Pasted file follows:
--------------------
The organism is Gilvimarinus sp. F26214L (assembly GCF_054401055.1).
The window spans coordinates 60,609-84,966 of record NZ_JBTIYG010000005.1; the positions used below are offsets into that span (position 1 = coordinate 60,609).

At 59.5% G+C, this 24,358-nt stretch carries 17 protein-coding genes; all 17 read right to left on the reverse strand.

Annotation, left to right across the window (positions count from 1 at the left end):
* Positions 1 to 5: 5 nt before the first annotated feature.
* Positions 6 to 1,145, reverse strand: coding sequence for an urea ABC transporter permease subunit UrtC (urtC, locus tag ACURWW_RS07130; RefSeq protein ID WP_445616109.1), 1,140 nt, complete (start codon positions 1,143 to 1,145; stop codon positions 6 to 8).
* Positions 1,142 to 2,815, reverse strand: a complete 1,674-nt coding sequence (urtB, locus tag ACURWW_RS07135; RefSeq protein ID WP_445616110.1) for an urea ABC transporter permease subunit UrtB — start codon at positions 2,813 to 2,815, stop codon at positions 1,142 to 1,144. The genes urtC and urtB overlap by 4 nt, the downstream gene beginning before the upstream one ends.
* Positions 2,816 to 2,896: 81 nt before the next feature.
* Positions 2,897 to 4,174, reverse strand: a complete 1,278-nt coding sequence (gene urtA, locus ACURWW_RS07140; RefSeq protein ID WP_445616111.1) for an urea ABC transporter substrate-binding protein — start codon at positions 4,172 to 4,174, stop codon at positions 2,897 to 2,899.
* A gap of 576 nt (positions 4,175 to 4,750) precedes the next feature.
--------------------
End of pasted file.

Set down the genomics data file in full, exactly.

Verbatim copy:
The organism is Gilvimarinus sp. F26214L (assembly GCF_054401055.1).
The window spans coordinates 60,609-84,966 of record NZ_JBTIYG010000005.1; the positions used below are offsets into that span (position 1 = coordinate 60,609).

At 59.5% G+C, this 24,358-nt stretch carries 17 protein-coding genes; all 17 read right to left on the reverse strand.

Annotation, left to right across the window (positions count from 1 at the left end):
* Positions 1 to 5: 5 nt before the first annotated feature.
* Positions 6 to 1,145, reverse strand: coding sequence for an urea ABC transporter permease subunit UrtC (urtC, locus tag ACURWW_RS07130; RefSeq protein ID WP_445616109.1), 1,140 nt, complete (start codon positions 1,143 to 1,145; stop codon positions 6 to 8).
* Positions 1,142 to 2,815, reverse strand: a complete 1,674-nt coding sequence (urtB, locus tag ACURWW_RS07135; RefSeq protein ID WP_445616110.1) for an urea ABC transporter permease subunit UrtB — start codon at positions 2,813 to 2,815, stop codon at positions 1,142 to 1,144. The genes urtC and urtB overlap by 4 nt, the downstream gene beginning before the upstream one ends.
* Positions 2,816 to 2,896: 81 nt before the next feature.
* Positions 2,897 to 4,174, reverse strand: a complete 1,278-nt coding sequence (gene urtA, locus ACURWW_RS07140; RefSeq protein ID WP_445616111.1) for an urea ABC transporter substrate-binding protein — start codon at positions 4,172 to 4,174, stop codon at positions 2,897 to 2,899.
* A gap of 576 nt (positions 4,175 to 4,750) precedes the next feature.